Journey From Seattle To Salt Lake City


During our trip to the USA, we explored the far-western states bordering Vancouver, Canada, to the north and the Pacific Ocean to the west. On June 29, 2023, despite strong warnings from authorities to stay inside because of the deadly smoke from the forest fire in Canada, we had to implement our already-booked travel plan. We landed in Seattle at 7 p.m. local time, which is 3 hours later than in Hartford. Seattle is called an Emerald City in Washington State, in the northwest of the USA, bordering Vancouver, Canada. On June 30, we visited several tourists’ attractions in Seattle.

Notable among them are the 605-foot-tall Space Needle Spire at the Seattle Centre with an observation deck and rotating restaurant, the public market known as Pike Place Market, which is the farmers’ original market, the Climate Pledge Arena, and Seattle downtown. Unlike the towers in other cities in the USA, the new experience in the Space Needle was walking in a revolving observatory and revolving glass floor from where we can view the city directly downwards with a risk of dizziness and fainting.

When in Seattle, I also visited the Discovery Centre of the Bill and Melinda Gates Foundation, established to disseminate information as to what they are doing and how their activities are affecting the lives of millions of people worldwide.

“The actions of a man can change the lives of millions” was the catchphrase that caught my attention as soon as I entered the Discovery Center. We viewed their activities displayed in printed and visual forms and watched videos.

As we came out of the public market, popularly known as Seattle’s historic Pike Place Market, my eyes fell on a long queue of tourists on the road opposite this market. Contrary to my guess, this queue was not for a ticket to the newly released Hollywood blockbuster “Mission Impossible: Dead Reckoning," but for a cup of world-famous Starbucks coffee.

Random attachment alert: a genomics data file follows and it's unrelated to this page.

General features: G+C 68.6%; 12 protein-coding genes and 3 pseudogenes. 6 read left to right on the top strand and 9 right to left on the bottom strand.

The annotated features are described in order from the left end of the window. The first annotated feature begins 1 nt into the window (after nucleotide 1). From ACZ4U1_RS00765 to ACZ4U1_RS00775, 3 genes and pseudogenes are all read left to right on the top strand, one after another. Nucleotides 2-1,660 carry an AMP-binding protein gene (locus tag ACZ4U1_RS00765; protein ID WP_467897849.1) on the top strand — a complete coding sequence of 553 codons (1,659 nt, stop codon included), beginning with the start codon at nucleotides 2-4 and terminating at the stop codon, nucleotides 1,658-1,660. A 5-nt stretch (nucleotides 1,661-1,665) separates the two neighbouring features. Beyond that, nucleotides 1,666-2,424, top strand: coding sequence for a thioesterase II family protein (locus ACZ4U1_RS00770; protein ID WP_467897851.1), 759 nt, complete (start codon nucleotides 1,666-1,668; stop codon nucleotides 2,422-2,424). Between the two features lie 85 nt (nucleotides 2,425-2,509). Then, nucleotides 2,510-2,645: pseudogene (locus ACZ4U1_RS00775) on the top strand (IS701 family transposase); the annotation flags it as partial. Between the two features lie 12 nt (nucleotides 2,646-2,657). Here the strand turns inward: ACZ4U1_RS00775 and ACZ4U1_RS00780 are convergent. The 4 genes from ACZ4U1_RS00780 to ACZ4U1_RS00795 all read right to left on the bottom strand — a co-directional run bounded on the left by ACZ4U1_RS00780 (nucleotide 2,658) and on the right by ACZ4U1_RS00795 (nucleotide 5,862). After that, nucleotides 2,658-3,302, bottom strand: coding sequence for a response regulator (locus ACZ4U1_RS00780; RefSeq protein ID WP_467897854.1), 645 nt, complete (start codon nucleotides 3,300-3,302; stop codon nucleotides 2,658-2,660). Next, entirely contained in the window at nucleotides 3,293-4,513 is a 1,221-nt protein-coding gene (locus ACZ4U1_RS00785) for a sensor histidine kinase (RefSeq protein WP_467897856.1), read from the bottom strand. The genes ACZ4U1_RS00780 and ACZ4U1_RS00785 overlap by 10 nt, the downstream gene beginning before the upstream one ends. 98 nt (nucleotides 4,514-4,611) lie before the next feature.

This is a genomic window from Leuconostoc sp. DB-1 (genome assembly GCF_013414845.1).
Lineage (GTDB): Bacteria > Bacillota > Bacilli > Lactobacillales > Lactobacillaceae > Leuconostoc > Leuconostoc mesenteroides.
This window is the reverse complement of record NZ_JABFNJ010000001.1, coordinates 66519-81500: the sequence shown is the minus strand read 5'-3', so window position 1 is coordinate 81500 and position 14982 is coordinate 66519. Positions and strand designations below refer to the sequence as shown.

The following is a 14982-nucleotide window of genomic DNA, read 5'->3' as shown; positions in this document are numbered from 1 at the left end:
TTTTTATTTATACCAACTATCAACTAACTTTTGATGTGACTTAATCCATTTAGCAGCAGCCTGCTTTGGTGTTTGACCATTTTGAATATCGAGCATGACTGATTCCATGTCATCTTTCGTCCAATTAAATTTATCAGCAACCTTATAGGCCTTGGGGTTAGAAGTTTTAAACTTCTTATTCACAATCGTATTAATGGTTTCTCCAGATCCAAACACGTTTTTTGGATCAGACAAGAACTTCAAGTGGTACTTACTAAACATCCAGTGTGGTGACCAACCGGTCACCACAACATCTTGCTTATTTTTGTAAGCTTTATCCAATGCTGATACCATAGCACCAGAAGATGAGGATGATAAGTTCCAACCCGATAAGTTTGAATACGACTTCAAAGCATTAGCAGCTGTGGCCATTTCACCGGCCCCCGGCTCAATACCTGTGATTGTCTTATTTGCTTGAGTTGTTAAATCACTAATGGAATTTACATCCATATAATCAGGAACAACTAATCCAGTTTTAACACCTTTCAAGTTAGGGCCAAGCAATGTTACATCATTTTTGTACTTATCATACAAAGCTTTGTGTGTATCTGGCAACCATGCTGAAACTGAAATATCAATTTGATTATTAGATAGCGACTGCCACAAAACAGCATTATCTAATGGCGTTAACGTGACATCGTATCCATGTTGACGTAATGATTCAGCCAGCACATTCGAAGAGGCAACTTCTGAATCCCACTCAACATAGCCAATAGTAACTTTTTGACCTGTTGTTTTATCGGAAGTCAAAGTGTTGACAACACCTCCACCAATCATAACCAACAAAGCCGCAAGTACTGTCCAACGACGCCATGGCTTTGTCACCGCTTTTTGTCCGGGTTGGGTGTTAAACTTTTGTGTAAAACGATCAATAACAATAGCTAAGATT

The reason behind this queue was that that restaurant was the first Starbucks restaurant established in 1971. So, due to the history of the restaurant, tourists visiting Seattle should not miss buying a cup of coffee there. Soon after its establishment, this restaurant chain spread worldwide and will have covered eighty-four countries with 35711 locations by 2022.

Mt. Rainer 

On July 1st, we observed Seattle and its skyline from a viewpoint known as Kerry Park. This park is about 325 feet high. It presents incredibly beautiful scenes of Seattle, including the majestic look of Space Needle and Elliott Bay. As soon as we reached Seattle, my eyes were desperate to catch a glimpse of spectacular Mt. Rainer. It was seen wrapped in a veil from inside our running car. Although our walking tour of Seattle began early in the morning, we could not see the mountain clearly from anywhere.

Thus, when my daughter proposed a cruise ride on the water of dazzling Elliott Bay from Waterfront Park, I immediately gave my consent in the hope that the mountain might give its darshan. My sleepless night in Seattle finally bore fruit when I could have unbeatable and mind-blowing views of Mt. Rainier. It is situated 95 kilometres southeast of Seattle. On a clear day, the majestic volcano dominates the horizon and seems to be backdropping the big city, but on other cloudy days, viewing the mountain is like peeping a bride’s face through a bridal veil. This is a blessing in disguise since it has enhanced the beauty of Seattle as a jewel on its head, luring hundreds of tourists every year. Mt. Rainer is to Seattle what Mt. Fishtail is to Pokhara in Nepal and Mt. Fuji to Tokyo in Japan.